The Sympathizer and the National Imagination
As a young child, I learned that there is an aura of silence around the Vietnam War. Garments that must have been part of my father’s uniform hung in his closet for decades. We used an army green wool blanket to sit on when my family went camping, or on a picnic, or to lie and watch fireworks on the state house lawn for the Fourth of July. I remember seeing dogtags somewhere, probably somewhere I wasn’t meant to be looking. There are photos of my father in uniform in my family’s one and only photo album, or at least there is one photo, and in it my father’s arm is in a cast, or an elaborate bandage. I don’t remember how, or when, I learned not to ask questions.
My father enlisted in the US Army before he could be drafted. It’s my understanding that he did this in order to have some control over what his role would be. I think his job in the Army had something to do with aerial surveillance. In those days, that meant darkrooms and developing film. In the basement of the house I grew up in, there was a large framed photograph, maybe 20×30”, a portrait of a Vietnamese boy, no more than a toddler, reaching his arm through a barbed wire fence, his fingers making a peace sign. As an adult, now, this image borders on cliché, but for the look on the boy’s face, and that he was looking at my father holding a camera, and that this photo was framed, kept between boxes, or leaning up against a shelf, yet still in plain view, on the floor of the basement.
Viet Thanh Nguyen’s The Sympathizer re-situates history. 3 million Vietnamese died, and 58,000 American soldiers. The US lost the war, but still got to write its history into the American imagination in a way that, as imagination tends to do, glosses over reality. A generation later, Nguyen has given this history an authentic voice—a voice that has been brushed aside, hidden from discourse, from textbooks, from individuals whose identities contain it.
I started to read The Sympathizer this past summer, when a friend of mine, a man my father’s age, who happens to have avoided the draft by going overseas, gave me a copy. I got twelve pages into the book when I decided that if I continued to read it, I’d need some historical context for the opening sequence of The Sympathizer, which launches with the fall of Saigon.
The silence around the Vietnam War is not something that exists only in my family.
I’ve been lucky enough in my life to have received more formal education than many, but almost all of what I know about the Vietnam War comes from Hollywood films, and then maybe also Tim O’Brien’s, The Things They Carried, which I read in high school. None of this prepared me for Nguyen’s novel.
In a moment of boldness I called my father and told him that I needed context for the fall of Saigon because I felt like I was lost in the very beginning of the novel I was reading. My father and I talk about books and we talk about history, so I felt that even though I was venturing close to restricted territory, I was pretty sure he would be glad to share some of the intimate knowledge he held. Not only did he get me up to speed and help me understand the inherent complexities of a double agent, or a sympathizer, like Nguyen’s narrator, but he asked me questions about the novel. Then, a month or so later, when he and my mother were visiting, my father asked if he could borrow The Sympathizer.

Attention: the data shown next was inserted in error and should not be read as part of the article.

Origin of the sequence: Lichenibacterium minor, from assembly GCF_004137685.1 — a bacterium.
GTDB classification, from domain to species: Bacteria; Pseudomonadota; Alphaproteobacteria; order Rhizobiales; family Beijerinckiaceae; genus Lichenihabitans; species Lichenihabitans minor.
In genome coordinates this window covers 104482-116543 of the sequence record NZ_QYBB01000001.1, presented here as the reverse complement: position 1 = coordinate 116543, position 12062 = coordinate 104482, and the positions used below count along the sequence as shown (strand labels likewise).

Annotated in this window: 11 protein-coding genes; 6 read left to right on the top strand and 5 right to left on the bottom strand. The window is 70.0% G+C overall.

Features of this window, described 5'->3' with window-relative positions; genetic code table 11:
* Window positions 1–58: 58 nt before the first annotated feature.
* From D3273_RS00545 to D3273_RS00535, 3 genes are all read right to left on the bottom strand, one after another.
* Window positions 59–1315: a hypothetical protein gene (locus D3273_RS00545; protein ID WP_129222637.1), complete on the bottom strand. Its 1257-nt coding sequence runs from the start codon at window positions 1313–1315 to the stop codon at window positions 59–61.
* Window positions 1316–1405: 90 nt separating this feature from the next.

In a radio interview, Ngyuen referred to the Vietnam War as “a civil war happening to the American soul.” In a piece Nguyen wrote for The Guardian, Nguyen says that in writing The Sympathizer, he “aimed to destroy the American perspective on the Vietnam war, which influences how most of the world sees [Vietnam].” And after being asked by an interviewer if Nguyen ever learned the story of his own parents, who settled in the US as refugees, being robbed and shot in the store they owned, Nguyen said, “I sympathize with the idea that maybe we shouldn’t ask our parents to have to relive the difficult things that they survived.”
The depth of social significance in which even just the concept of The Sympathizer sits, is remarkable. The novel is a confession, told by a nameless Vietnamese narrator with political, moral, and cultural dualities. Nguyen chose to tell the story as one Vietnamese person talking to another Vietnamese person, deliberately dismantling the conventions of minority literature, which mostly addresses an overwhelmingly white literary audience. In its structure and content, The Sympathizer presents an overlooked historical context.
One of the objectives of literature is to ignite conversations we as societies and individuals might not otherwise have. I got a very long text from my father several weeks after his visit in which he told me he doesn’t watch movies about the war: he prefers to remember it as he saw it. He was in disbelief at Nguyen’s ability to capture the fall of Saigon, the attitudes of the Army of South Vietnam, and the details of life in Vietnam during those years. My dad was amazed that someone who left Vietnam as such a small child in real life, a member of another generation, could do what Nguyen has done: capture an authentic history, filling in some of the silence.
The Sympathizer seems to have grounded a part of history, balanced it in a way that humanizes experience, instead of popularizing it to fit into a certain national imagination. Without irony, I think my father, an American soldier, identifies with Nguyen’s novel because there is more truth in it than he’s found anywhere else, because underrepresented voices actually offer a more inclusive history, one that moves toward complexity, toward a realistic and more humanistic understanding.